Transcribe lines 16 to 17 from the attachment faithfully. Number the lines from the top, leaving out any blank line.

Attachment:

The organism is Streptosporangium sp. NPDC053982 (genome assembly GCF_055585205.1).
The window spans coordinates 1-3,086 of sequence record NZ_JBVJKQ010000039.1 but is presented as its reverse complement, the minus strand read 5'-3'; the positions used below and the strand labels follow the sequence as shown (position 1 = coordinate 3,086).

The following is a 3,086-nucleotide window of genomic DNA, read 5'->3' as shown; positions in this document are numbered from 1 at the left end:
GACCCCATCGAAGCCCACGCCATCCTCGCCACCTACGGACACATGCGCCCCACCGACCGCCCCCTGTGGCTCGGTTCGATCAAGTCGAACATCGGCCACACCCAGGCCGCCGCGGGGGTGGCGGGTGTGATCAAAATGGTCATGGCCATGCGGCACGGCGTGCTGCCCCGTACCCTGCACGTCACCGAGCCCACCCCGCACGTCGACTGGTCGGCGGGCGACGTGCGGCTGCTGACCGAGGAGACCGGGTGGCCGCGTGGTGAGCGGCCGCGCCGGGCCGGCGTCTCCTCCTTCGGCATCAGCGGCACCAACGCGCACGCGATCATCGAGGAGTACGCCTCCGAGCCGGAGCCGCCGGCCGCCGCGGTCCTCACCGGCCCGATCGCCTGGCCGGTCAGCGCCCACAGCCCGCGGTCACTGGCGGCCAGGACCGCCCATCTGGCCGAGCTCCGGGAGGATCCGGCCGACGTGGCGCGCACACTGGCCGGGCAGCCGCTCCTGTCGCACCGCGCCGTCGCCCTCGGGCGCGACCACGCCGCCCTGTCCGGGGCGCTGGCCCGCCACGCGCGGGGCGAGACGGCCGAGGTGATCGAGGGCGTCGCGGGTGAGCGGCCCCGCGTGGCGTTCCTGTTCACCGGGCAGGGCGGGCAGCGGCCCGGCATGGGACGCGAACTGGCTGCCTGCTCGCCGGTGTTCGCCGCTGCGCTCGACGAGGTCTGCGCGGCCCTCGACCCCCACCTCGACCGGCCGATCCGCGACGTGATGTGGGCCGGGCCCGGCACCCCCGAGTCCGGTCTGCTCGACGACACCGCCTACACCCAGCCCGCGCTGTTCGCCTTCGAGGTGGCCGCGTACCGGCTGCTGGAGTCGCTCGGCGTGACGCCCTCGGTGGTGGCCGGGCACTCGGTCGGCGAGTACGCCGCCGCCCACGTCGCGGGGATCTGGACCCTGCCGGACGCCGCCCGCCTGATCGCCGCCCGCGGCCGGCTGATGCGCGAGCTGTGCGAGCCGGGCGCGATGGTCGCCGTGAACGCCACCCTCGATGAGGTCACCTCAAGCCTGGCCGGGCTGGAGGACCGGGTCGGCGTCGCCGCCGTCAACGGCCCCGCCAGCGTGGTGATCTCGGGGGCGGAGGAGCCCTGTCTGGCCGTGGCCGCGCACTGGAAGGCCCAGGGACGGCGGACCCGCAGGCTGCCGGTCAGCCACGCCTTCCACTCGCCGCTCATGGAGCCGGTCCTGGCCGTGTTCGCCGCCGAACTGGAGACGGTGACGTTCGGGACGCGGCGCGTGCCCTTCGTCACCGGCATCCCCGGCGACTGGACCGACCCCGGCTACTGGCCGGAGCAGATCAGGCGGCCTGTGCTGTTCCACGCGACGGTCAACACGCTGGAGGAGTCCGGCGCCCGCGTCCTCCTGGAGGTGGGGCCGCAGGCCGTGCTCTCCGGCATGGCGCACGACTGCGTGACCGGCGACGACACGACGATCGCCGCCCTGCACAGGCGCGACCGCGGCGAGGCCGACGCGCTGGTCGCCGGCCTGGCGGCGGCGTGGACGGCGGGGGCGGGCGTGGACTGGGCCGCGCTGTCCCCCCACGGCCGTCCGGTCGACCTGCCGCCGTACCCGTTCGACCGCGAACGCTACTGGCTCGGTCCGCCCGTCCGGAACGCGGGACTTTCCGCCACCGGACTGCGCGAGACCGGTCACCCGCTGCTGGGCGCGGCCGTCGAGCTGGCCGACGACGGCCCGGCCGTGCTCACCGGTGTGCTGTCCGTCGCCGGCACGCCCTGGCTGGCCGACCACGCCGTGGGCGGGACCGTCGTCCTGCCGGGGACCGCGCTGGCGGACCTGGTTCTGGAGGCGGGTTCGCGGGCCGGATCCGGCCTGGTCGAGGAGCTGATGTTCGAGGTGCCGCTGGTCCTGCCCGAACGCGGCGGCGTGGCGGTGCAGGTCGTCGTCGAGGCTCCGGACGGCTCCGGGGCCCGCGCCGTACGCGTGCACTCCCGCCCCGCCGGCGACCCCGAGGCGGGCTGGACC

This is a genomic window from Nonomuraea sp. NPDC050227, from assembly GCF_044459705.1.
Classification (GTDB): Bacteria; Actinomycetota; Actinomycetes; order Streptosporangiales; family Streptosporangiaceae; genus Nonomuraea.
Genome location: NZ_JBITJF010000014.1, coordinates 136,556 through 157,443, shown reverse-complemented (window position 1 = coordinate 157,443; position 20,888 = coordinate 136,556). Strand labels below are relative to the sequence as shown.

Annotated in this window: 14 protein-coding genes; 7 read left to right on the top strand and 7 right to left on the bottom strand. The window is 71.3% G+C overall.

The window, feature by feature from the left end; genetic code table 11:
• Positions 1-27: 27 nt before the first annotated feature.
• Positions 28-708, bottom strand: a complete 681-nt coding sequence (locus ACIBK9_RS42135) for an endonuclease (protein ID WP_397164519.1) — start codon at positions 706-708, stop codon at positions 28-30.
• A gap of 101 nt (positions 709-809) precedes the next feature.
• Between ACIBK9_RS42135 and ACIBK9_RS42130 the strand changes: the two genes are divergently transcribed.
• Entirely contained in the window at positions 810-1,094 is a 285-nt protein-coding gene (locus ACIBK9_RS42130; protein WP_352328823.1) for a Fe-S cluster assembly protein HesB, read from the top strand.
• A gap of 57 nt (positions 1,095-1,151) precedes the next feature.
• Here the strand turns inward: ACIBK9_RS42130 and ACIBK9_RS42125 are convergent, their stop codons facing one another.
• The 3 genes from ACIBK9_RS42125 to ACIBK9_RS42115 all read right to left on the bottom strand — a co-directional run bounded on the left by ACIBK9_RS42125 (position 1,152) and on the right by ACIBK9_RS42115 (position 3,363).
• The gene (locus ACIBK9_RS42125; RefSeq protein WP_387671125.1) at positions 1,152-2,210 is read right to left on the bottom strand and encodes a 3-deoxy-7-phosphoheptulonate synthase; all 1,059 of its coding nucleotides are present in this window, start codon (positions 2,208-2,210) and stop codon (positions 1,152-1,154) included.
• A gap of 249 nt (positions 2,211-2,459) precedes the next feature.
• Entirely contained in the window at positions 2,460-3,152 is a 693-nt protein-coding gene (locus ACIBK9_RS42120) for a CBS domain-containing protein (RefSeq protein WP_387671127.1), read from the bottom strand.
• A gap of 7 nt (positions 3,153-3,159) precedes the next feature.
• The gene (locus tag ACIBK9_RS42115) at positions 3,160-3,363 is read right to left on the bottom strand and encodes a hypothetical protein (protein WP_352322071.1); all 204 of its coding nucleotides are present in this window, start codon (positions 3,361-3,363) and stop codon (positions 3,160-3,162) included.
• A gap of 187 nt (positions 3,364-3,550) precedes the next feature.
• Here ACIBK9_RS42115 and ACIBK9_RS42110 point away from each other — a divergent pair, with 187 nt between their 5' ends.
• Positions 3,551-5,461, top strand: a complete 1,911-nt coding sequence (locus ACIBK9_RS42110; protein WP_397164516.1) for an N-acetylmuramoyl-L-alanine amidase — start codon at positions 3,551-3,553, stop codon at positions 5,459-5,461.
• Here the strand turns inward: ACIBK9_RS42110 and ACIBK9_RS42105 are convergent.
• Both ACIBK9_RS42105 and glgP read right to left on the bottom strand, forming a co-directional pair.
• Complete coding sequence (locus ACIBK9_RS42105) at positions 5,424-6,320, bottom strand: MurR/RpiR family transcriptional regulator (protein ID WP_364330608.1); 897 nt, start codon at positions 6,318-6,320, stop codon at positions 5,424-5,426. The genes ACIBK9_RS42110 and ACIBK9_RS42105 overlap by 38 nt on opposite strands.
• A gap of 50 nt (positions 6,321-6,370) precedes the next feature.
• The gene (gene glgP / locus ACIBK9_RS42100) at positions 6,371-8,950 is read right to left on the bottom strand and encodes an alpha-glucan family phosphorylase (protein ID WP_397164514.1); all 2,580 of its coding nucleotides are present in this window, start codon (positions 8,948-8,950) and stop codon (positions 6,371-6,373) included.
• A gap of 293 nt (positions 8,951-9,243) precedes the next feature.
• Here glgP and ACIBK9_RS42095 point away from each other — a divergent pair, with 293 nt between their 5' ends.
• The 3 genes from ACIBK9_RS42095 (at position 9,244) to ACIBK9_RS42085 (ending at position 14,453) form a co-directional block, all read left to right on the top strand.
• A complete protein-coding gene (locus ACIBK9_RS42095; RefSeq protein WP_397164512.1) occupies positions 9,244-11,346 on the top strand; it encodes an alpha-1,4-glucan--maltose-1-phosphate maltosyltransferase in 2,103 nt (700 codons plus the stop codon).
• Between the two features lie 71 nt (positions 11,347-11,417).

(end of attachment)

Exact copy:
• Here the strand turns inward: ACIBK9_RS42130 and ACIBK9_RS42125 are convergent, their stop codons facing one another.
• The 3 genes from ACIBK9_RS42125 to ACIBK9_RS42115 all read right to left on the bottom strand — a co-directional run bounded on the left by ACIBK9_RS42125 (position 1,152) and on the right by ACIBK9_RS42115 (position 3,363).